posted on Nov, 25 2012 @ 06:10 PM
Originally posted by Bedlam
Those two things DO happen. Nothing makes me feel crappier than a positively ionized environment.
What I'm not sure of, is that solar flare activity causes either to occur at ground level. Ionosphere, you bet. Now I'm going to have to look that up.
Heck, that might be a valid mechanism.
It's not as unlikely as some other ideas in this thread. Solar flares can affect power grids, so one
might be inclined to infer since those are electrical and the human body operates on electrical impulses, maybe it can affect humans also, but as with
the microwave amplitude example, that's not necessarily the case.
The field strength resulting from solar flares can be very small per unit length, but transmission lines are so darn long that those small amounts add
up over long lengths and the resulting voltages can potentially take down a grid, though as we see, this happens infrequently. The human body isn't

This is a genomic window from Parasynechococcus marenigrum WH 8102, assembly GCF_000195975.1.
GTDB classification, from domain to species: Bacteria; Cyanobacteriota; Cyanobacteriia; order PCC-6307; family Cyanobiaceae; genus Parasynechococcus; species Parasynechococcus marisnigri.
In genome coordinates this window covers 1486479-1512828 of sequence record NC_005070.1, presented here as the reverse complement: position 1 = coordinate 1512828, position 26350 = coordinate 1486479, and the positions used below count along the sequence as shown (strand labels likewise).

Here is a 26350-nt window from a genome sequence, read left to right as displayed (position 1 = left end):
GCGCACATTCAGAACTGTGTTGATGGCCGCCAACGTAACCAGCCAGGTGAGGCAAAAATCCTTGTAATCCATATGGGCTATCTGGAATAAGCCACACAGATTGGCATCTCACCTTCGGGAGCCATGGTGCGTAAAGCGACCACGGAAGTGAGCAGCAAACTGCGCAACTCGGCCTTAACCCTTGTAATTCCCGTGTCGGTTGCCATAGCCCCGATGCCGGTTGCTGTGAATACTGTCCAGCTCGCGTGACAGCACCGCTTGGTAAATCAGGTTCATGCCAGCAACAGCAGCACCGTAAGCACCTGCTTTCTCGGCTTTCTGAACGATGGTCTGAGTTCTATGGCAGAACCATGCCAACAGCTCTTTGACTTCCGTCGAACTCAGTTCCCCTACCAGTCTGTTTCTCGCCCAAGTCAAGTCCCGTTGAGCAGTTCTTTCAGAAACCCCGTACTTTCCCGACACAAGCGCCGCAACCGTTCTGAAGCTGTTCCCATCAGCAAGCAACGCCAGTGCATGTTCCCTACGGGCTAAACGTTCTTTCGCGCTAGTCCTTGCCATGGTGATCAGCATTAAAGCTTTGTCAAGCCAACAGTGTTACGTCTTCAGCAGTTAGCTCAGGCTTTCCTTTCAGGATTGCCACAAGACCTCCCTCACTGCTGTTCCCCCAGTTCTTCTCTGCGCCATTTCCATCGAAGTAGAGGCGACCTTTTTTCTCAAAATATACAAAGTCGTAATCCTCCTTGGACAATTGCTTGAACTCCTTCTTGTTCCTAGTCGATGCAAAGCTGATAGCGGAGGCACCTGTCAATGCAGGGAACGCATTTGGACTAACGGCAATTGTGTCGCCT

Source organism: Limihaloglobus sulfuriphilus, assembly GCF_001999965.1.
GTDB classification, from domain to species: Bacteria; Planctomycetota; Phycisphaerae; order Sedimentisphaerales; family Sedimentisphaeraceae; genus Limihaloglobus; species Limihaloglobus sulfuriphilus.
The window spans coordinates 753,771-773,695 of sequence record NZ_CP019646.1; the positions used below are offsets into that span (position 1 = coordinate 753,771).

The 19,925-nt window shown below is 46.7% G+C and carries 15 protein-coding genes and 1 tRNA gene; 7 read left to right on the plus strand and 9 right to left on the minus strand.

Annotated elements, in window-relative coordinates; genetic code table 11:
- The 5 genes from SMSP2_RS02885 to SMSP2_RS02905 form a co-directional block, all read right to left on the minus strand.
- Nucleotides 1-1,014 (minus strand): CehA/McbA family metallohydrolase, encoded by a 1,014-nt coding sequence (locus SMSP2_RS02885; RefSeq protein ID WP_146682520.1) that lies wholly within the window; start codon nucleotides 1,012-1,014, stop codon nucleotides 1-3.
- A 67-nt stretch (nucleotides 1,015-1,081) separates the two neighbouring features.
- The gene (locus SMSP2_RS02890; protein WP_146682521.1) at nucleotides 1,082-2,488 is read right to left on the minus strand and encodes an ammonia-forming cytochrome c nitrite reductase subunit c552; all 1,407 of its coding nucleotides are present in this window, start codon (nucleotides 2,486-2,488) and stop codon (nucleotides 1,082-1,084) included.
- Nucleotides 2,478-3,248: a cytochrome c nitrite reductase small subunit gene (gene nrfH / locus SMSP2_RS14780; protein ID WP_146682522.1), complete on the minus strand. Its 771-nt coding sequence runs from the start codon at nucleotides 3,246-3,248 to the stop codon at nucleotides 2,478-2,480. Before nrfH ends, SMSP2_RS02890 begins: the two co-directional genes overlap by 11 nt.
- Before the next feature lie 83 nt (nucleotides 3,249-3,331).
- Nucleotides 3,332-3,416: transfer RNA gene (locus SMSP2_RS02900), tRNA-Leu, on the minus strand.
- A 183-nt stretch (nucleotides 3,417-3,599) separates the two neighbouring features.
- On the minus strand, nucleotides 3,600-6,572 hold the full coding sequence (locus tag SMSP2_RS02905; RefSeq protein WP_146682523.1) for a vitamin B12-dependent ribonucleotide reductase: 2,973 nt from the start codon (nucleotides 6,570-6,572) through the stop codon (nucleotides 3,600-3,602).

nearly that long, so subjected to the same field strength, there's just not that much to "add up" as with transmission lines. At least that's my
simplified view, but if you find any research worth sharing, let us know.
Edit to add: I did find this generic statement but there are no specifics:
Some academics have claimed that such geomagnetic storms can affect humans, altering moods and leading people into negative behavior through
effects on their biochemistry.
Some studies have found evidence that hospital admissions for depression rise during geomagnetic storms and that incidents of suicide
Without specifics, I find such statements less than convincing.
Now if people lived in Colorado, and the northern lights become visible from there during a magnetic storm as mentioned in that source, and the bright
lights kept them from sleeping normally, and the lack of sleep altered mood, that effect I would find completely plausible.
edit on 25-11-2012
by Arbitrageur because: clarification